Making literacy and numeracy classes relevant to students' chosen careers produces dramatic improvements in basic skills, new research suggests.
The research team tracked 2,000 students on courses at level 2 (GCSE-equivalent) and below to investigate whether literacy and numeracy improved more quickly if they were taught in a more co-ordinated way alongside vocational subjects.
This involved encouraging key skills lecturers to look at the jobs in which their students' literacy and numeracy skills will be used.
The results were "startling", according to the National Research and Development Centre for Adult Literacy and Numeracy. Helen Casey, director of the NRDC project, said: "Our study shows that, if the vocational relevance of literacy and numeracy is made clear to learners, their attitudes can be transformed."
At Wirral Metropolitan college, information about individual students and courses is shared by vocational trainers and key skills tutors on a computer system.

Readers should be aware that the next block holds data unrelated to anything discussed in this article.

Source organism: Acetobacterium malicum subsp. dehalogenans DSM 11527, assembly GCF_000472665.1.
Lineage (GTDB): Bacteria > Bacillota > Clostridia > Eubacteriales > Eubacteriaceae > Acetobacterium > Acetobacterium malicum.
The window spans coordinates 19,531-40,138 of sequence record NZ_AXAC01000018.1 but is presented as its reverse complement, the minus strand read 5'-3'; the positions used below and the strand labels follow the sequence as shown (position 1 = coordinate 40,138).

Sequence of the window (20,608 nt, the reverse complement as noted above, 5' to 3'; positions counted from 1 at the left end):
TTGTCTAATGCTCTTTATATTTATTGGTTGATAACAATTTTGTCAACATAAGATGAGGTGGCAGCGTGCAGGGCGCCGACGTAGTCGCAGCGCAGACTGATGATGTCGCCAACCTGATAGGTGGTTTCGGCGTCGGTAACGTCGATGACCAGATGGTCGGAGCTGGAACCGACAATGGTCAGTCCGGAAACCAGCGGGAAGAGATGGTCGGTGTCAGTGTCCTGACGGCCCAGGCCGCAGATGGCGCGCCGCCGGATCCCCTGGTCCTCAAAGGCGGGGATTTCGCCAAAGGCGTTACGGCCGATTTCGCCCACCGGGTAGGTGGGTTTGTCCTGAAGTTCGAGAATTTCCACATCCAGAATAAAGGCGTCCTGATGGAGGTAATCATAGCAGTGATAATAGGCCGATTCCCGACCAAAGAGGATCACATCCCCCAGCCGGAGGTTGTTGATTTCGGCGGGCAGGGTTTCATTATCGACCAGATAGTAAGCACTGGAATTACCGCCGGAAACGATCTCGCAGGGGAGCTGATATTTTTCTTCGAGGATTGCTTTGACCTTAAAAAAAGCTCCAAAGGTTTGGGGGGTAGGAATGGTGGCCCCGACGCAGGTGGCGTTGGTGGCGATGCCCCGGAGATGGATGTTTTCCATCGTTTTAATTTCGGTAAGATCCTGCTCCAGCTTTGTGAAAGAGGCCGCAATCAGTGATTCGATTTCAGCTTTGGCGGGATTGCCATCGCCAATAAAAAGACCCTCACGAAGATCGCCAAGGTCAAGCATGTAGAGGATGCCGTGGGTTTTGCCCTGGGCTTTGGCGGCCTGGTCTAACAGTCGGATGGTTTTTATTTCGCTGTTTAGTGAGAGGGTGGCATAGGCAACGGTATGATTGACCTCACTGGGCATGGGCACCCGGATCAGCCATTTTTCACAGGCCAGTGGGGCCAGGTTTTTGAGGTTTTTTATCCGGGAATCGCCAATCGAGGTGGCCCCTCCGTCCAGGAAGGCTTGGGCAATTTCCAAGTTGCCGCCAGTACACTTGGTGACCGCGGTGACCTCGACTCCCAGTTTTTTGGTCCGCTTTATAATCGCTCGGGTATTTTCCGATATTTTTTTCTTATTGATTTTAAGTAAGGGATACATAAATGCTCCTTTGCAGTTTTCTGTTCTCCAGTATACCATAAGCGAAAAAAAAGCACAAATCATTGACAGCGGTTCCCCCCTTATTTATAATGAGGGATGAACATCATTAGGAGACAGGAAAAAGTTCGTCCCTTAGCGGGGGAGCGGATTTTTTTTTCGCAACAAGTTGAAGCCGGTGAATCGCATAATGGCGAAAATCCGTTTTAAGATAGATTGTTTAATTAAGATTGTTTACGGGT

This way, both gain a better insight into their students' needs. They also learn about each other's teaching disciplines.
The research found that 93 per cent of literacy students gained key skills qualifications on such so-called "embedded" courses, compared with just 50 per cent elsewhere. In numeracy, the percentage gaining a qualification went up from 69 to 93.
The survey found a joined-up approach between two sets of tutors is more effective than expecting individual lecturers to provide both key skills and vocational training. Ms Casey said: "It's asking too much. Vocational teachers prefer, understandably, to teach in their areas of expertise.
"Literacy and numeracy teachers would be equally out of their depth if they were to try to teach an unfamiliar vocational skill."